which also would benefit, favor it.
Van Wagoner said that he will ask
the Bureau to pay the costs of the
portion of the project which lies in
Judge James E. Spier, of Macomb
County Circuit Court, has denied
the Highway Department's petition
for an injunction to restrain East De-
troit from interfering with the work.

(Continued fromPage 4)
African war. Everyone is welcome to
Coming Events
Weekly Reading Hour: Thursday,
October 10,' at 4:00, Room 205 Ma-
son Hall. Miss Phyllis Blauman will
give a lecture-recital of Shaw's "The
Devil's Disciple." The public is al-
ways welcome at these Thursday af-
ternoon reading hours.
NEW YORK, Oct. 8.-(P)-Blanche
Sweet, who won fame as a silent mo-
tion picture star, announced today
that she will marry Raymond Hack-
ett, the actor, tomorrow.

The Varsity Glee Club, under the
direction of Prof. David E. Mattern of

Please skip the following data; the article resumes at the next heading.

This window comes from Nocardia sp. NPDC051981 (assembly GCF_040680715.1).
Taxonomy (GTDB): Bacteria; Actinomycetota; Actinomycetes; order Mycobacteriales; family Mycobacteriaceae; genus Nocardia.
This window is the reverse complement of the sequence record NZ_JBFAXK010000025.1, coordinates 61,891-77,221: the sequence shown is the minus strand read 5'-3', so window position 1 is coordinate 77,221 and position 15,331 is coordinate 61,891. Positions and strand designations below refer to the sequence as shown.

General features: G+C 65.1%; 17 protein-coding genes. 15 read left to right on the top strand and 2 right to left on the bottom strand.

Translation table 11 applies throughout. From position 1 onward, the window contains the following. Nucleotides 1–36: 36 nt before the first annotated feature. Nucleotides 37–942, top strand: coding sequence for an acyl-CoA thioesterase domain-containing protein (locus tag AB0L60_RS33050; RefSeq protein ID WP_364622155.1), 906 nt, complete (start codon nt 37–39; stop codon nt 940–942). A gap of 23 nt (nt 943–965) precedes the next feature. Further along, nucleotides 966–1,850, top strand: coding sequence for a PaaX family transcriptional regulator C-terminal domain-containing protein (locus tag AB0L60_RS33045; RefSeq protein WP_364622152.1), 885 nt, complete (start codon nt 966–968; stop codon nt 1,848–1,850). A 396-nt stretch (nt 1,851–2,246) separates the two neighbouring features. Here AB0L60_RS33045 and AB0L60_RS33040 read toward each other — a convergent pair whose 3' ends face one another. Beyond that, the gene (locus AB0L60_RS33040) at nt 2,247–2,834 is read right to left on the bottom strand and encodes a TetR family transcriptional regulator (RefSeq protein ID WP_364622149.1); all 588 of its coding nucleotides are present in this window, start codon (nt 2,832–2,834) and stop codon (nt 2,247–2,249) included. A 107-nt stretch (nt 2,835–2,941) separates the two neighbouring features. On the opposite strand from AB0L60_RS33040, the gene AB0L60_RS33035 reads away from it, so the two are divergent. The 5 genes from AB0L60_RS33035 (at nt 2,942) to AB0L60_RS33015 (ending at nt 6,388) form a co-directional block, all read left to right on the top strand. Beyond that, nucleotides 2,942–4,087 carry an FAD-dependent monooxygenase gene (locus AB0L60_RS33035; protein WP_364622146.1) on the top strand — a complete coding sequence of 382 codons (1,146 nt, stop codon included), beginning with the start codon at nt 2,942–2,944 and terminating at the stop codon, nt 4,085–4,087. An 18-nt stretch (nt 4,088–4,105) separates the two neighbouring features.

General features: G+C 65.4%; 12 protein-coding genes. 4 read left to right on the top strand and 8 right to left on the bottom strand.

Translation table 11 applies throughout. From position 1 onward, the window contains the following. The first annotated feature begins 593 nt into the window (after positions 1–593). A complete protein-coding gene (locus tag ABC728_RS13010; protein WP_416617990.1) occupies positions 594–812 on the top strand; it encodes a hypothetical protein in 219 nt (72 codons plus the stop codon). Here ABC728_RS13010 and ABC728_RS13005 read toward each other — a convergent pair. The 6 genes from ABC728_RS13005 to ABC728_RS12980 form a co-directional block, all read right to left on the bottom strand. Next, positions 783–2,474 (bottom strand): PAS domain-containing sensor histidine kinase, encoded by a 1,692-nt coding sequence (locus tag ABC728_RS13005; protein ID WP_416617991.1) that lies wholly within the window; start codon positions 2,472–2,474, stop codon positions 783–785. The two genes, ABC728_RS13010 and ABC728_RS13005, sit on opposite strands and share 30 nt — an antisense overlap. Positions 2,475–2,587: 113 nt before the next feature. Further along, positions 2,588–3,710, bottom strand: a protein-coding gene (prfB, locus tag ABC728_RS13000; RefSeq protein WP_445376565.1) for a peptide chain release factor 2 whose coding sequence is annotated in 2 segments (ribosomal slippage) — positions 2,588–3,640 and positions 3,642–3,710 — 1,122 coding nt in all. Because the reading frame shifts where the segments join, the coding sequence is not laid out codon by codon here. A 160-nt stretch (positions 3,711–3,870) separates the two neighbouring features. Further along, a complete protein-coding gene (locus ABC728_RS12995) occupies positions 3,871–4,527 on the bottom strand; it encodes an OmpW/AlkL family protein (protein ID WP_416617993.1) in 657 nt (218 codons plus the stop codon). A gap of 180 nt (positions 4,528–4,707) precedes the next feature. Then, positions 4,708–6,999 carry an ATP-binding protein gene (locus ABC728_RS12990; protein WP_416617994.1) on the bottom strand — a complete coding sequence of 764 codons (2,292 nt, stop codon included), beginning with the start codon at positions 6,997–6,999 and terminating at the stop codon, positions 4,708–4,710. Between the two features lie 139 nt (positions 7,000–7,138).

the School of Music starts out the
new year with every indication of a
successful season. With 30 new try-
outs and 40 members returning from
last year's organization, it has a host'
of material from which to choose the
forty voices which comprise the mem-
'heclub will make three broad-?
casts, the first of which will be made
this fall. The broadcasts will go out
frcm the Morris Hall studios, which
is directly connected with Station
WJR, Detroit. A series of concerts
will again be given throughout the
This year the Glee Club will sing
at the stadium between the halves of